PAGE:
We Americans love our sugar and the more we eat, the more we crave,
An average, we consume 19.5 teaspoons a day or about a 152 lbs. a year. That’s way too much. And no wonder. Studies indicate that sugar lights up the pleasure signals of the brain like cocaine – and is just as addictive. How much sugar is acceptable? The American Heart Association recommends we limit our intake to 9 teaspoons for men, 6 teaspoons for women and 3 – 6 teaspoons for children. Another way to look at this is sugar accounts for 15 percent of the average American diet. Although we may be dumping teaspoons of sugar into our coffee or cereal, making it possible to keep track of our intake, most sugar is hidden in our processed food.
The most obvious processed foods that contain added sugar are baked goods like cookies and cakes. But added sugar also appears in bread, peanut butter, soups, bacon, salad dressings, yogurt and many others, including one of the worst offenders, soft drinks. A 12 oz. regular cola contains over 9 teaspoons of sugar in the form of high fructose corn syrup.
Added sugars are sugars that don’t occur naturally in foods. According to researchers, 74 percent of all packaged foods contain some added sugar. Sugar can come with 61 different names so you can’t always know what you are eating. The most common sugar found in processed foods is fructose or high fructose corn syrup. Here are some other names: invert sugar, cane sugar abstract, dextrose, galactose, sorghum syrup, barley malt, fruit juice concentrate, lactose, maltose, maltodextrin, and so on.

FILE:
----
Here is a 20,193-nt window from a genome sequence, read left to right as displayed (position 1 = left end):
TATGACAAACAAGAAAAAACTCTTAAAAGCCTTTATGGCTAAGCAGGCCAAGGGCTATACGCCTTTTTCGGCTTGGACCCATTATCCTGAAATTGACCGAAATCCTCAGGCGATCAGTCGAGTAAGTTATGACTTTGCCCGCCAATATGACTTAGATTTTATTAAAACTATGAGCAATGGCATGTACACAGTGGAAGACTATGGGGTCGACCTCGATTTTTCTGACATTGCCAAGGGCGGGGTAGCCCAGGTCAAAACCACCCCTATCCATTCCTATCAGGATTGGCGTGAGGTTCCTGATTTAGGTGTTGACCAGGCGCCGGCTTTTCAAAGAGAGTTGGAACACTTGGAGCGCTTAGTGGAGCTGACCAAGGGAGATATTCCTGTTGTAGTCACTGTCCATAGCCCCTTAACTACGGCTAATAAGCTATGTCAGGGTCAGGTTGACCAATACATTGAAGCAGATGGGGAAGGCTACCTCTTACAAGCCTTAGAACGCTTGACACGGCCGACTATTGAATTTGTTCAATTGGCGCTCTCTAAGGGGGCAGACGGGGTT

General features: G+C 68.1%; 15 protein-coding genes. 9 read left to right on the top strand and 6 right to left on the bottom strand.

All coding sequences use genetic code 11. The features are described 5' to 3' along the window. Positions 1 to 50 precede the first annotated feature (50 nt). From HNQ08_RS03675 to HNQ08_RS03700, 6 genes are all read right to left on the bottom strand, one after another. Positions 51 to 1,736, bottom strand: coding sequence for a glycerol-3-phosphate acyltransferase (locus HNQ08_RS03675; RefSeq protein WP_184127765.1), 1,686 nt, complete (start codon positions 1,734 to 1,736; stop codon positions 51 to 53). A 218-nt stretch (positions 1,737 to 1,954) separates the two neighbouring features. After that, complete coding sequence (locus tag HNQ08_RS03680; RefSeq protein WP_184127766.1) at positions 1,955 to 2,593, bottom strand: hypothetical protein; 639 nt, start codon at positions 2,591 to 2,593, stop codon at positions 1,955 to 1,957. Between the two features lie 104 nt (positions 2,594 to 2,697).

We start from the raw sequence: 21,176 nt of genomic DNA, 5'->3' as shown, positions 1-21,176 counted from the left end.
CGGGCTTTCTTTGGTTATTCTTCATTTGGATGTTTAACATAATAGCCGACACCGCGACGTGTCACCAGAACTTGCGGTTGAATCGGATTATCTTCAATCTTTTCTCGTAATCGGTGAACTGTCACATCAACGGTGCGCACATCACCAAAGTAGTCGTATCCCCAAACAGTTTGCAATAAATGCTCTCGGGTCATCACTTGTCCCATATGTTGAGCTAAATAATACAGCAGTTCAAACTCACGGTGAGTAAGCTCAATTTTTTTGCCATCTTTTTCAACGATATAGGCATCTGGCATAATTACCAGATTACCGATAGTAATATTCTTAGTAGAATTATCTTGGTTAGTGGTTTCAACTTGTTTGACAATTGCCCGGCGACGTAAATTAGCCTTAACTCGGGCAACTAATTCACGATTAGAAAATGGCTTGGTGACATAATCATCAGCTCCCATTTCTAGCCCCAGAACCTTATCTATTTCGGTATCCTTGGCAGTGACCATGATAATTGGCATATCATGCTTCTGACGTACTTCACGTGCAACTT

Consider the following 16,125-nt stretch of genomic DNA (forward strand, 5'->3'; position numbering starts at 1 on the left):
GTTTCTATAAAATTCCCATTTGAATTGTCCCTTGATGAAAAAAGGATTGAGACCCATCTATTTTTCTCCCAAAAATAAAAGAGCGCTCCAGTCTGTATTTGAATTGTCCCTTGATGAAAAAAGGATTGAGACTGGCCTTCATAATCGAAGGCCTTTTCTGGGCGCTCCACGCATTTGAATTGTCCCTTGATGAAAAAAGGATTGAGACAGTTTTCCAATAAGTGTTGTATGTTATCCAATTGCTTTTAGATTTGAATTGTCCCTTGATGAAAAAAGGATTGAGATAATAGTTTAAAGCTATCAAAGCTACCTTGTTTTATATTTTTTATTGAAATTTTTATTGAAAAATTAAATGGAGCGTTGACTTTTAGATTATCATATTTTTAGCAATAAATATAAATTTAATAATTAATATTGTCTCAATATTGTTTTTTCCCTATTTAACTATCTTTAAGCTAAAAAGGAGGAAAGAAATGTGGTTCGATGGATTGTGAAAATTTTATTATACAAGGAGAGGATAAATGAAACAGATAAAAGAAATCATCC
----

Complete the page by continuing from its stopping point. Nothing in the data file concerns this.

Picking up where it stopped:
Why is sugar bad for your brain? Here’s a simple explanation for a complex process. When we consume too much sugar, the pancreas releases a spike of insulin into the blood. Insulin spikes are damaging to the brain and other organs, causing inflammation, a major cause of preventable diseases. Too much insulin in the blood also leads to diabetes. According the Center for Disease Control 25.8 million people or 8.3 percent of the population have diabetes. If that trend continues, a third of the U.S. adults could have diabetes by 2051.
People with diabetes are twice as likely to develop Alzheimer’s disease and other types of dementia than those who have normal blood sugar. Diabetics may also experience brain shrinkage. Even in people who do not have diabetes but have above normal blood sugar, there is an increased risk of Alzheimer’s, dementia and brain shrinkage. And if that isn’t enough, sugar consumption increases the risk of heart disease and cancer, two major killers.
If you want to lower your risk for preventable diseases, including diabetes, reduce your sugar intake.
For more information see Chapter, 10, “Beware: Sugar and Sugar Substitutes” in Brain Health for Life, Beyond Pills, Politics and Popular Diets available on this website and Amazon and other major distributors.